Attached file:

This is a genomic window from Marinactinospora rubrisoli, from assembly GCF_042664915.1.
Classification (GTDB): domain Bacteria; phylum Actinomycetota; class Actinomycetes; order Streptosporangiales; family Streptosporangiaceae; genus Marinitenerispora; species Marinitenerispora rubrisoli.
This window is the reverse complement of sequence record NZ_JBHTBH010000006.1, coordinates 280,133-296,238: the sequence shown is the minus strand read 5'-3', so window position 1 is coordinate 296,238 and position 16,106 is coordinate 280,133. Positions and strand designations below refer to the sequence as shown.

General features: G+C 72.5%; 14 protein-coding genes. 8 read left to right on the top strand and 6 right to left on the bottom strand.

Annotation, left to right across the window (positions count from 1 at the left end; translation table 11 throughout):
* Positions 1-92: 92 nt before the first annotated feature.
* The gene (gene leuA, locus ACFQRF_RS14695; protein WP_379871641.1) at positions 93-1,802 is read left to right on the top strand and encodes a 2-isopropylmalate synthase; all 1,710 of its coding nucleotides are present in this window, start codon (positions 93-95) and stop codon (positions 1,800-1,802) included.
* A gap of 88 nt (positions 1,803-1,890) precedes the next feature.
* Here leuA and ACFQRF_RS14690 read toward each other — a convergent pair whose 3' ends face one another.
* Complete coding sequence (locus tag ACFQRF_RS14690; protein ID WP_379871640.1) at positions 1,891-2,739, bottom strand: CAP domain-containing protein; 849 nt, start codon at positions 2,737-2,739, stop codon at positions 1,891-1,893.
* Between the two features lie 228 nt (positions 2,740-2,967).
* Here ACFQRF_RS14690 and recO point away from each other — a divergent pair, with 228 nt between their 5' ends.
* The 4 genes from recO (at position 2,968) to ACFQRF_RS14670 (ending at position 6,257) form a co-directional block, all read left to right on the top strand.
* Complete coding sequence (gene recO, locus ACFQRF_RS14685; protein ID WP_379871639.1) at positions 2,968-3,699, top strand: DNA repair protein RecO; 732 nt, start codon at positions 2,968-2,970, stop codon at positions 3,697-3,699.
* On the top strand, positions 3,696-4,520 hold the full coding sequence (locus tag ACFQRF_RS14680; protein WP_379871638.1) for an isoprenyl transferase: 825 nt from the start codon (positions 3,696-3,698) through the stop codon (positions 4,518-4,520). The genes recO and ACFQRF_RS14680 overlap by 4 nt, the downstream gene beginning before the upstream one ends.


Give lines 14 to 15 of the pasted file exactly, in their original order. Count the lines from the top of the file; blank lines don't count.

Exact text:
* Complete coding sequence (gene recO, locus ACFQRF_RS14685; protein ID WP_379871639.1) at positions 2,968-3,699, top strand: DNA repair protein RecO; 732 nt, start codon at positions 2,968-2,970, stop codon at positions 3,697-3,699.
* On the top strand, positions 3,696-4,520 hold the full coding sequence (locus tag ACFQRF_RS14680; protein WP_379871638.1) for an isoprenyl transferase: 825 nt from the start codon (positions 3,696-3,698) through the stop codon (positions 4,518-4,520). The genes recO and ACFQRF_RS14680 overlap by 4 nt, the downstream gene beginning before the upstream one ends.